Kinder Children's Choirs – The Sound of Music
PUBLISHED: 10:02 11 November 2011 | UPDATED: 20:16 20 February 2013
The celebrated Derbyshire Kinder Children's Choirs celebrate their 20th anniversary. Mike Smith talks to founder and director Joyce Ellis
Aninvited audience, graced by the presence of HRH Princess Alexandra and hosted by the Duke and Duchess of Devonshire, gathered in the magnificent Painted Hall at Chatsworth in early October for a glittering Gala Concert featuring the celebrated Kinder Childrens Choir, which is based in the High Peak and is one of five Kinder Choirs that have been keeping the hills of Derbyshire alive with the sound of music for the past two decades. Their sublime singing has also enthralled audiences far beyond their home soil and has twice brought them one of the highest international awards for choral singing.
The Chatsworth concert was the high point in a year of celebrations to
mark the 20th anniversary of the choirs, which were founded by Joyce Ellis, who trained as a pianist and cellist at the Royal Northern School of Music, but became an opera and concert singer who appeared at some of Europes leading venues, including La Scala, and enjoyed spells at Glyndebourne and with Opera North. Joyces lifelong love of singing stems from the wonderful time she enjoyed as a youngster with the Maia Choir in Stockport, and it was this experience that she wanted to recreate for the children of the High Peak.
When I spoke to Joyce at her home in the hamlet of Birch Vale, just outside the town of New Mills, she recalled how she had contacted schoolteachers and used the local press to float her plans for a new choir before calling a meeting of interested parents and children. She said: My aim was to provide vocal and choral training for children and to give them the excitement which comes from involvement in the kind of high-level performance that can only be achieved by taking a totally professional approach. However, I was also keen to stress that striving for perfection and having fun can go together.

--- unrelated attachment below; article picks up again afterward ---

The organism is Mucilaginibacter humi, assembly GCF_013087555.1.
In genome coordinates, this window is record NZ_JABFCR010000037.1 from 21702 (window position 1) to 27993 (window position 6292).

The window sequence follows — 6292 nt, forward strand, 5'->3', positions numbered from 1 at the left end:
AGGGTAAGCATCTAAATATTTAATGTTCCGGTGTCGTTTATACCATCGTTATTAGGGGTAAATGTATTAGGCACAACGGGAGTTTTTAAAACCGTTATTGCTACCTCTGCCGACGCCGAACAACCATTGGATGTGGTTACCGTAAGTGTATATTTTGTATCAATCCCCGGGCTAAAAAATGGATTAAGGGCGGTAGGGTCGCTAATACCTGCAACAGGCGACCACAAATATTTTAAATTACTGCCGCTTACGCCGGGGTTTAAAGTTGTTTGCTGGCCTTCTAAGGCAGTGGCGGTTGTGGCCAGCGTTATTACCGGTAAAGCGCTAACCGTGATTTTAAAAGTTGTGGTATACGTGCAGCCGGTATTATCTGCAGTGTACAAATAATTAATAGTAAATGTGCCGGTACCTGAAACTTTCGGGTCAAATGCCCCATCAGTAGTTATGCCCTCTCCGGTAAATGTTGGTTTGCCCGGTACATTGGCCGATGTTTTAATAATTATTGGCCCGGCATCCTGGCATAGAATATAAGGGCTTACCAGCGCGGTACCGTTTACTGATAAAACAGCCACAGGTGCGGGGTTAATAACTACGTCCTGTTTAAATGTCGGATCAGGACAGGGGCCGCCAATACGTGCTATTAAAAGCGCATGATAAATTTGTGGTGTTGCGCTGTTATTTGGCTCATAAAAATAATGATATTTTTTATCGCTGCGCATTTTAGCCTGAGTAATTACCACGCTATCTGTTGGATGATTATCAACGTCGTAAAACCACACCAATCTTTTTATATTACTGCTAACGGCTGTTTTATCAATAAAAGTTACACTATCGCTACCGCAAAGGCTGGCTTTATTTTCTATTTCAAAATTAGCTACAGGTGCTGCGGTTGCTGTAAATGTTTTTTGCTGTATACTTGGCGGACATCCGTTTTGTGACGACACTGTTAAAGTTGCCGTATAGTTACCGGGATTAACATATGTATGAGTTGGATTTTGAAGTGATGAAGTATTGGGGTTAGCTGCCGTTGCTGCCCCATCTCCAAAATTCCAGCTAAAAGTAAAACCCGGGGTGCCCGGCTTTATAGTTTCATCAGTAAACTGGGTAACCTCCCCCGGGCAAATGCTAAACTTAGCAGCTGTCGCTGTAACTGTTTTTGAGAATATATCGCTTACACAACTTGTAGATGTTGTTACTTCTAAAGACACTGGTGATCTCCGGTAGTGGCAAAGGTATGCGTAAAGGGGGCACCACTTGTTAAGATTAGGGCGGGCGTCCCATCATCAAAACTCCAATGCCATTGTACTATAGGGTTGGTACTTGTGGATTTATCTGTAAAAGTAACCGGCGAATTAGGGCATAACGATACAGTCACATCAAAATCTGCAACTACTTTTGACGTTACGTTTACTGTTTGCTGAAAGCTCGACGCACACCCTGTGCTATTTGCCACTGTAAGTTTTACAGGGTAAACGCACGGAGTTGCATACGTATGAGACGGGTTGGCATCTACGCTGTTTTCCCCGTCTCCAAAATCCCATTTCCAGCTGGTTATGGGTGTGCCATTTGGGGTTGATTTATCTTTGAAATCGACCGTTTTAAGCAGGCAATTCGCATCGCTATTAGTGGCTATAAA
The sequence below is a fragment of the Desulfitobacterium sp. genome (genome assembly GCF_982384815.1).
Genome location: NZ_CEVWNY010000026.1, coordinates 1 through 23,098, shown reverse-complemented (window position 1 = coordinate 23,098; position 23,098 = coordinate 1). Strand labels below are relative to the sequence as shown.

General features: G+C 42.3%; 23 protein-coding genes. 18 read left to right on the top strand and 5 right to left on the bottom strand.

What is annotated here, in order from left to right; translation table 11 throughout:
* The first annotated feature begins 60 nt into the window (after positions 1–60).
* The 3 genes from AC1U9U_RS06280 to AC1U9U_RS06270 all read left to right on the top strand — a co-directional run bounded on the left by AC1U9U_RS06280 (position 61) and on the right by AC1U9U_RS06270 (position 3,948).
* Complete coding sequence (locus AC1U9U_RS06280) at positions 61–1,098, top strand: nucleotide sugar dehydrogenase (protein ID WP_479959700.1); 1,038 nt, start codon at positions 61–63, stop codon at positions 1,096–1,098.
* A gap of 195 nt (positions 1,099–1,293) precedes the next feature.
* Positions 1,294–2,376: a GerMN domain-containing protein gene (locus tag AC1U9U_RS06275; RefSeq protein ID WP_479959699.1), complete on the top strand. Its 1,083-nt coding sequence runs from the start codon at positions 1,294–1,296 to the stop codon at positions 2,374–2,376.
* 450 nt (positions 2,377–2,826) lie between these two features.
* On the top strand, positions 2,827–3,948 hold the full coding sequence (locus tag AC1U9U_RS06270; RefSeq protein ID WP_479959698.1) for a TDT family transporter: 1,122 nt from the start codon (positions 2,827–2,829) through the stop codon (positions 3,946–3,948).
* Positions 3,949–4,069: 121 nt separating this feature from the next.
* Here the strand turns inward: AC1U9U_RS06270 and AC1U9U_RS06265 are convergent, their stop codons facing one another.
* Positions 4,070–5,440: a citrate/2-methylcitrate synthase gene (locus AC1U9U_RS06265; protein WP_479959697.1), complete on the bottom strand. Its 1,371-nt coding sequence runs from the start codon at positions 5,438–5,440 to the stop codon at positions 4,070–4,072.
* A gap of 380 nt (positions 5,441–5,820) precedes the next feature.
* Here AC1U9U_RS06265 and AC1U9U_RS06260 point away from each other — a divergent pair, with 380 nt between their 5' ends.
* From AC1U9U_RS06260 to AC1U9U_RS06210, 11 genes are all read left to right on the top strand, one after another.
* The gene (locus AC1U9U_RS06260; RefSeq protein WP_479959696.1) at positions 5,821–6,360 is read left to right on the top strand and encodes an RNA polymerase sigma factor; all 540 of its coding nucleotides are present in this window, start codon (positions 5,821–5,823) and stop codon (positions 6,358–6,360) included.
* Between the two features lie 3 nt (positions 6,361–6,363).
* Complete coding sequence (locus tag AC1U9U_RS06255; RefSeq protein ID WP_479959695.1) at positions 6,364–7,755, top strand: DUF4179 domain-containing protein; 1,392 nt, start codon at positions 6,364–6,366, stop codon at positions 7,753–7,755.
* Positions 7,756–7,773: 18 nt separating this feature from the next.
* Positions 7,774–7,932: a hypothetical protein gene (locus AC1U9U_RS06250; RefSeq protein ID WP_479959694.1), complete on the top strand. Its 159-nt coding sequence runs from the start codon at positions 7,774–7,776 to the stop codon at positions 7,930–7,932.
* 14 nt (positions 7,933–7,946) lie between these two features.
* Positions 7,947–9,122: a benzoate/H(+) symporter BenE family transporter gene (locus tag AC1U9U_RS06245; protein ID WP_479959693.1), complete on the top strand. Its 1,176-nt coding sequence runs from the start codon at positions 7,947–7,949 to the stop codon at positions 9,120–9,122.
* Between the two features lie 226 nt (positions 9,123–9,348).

Sixty children attended the launch meeting, which was held at Hayfield School in June 1991, but Joyce remembers wondering just how many of those who had expressed interest would turn up after the summer holidays. She need not have worried, because her missionary zeal could hardly have failed to convert everyone to the cause. All the children returned in September and so became founder members of the new choirs, which were named after Kinder Scout, Derbyshires highest summit and a fitting symbol of Joyces high ambitions. Kinder was also chosen because it is the German word for children. The clever double entendre works well, even if Kinder Childrens Choirs sounds tautological to audiences at Bad Nauheim, Buxtons German twin town, where the singers have often performed.
Thanks to a bursary scheme, no child is excluded from membership of the choirs for reasons of cost, and it is surprising to find that recruits are not selected on the basis of a voice test; the only requirement is commitment. Explaining her policy, Joyce said, I was fascinated by the way my own voice developed and always wondered how far it could take me. I want my choir members to have that same experience. Whats more, I believe that it is possible to develop the voices of almost all children, on condition that they come for training before anyone has dismissed their potential, perhaps by suggesting that it might be better if they were to mime when the school choir sings!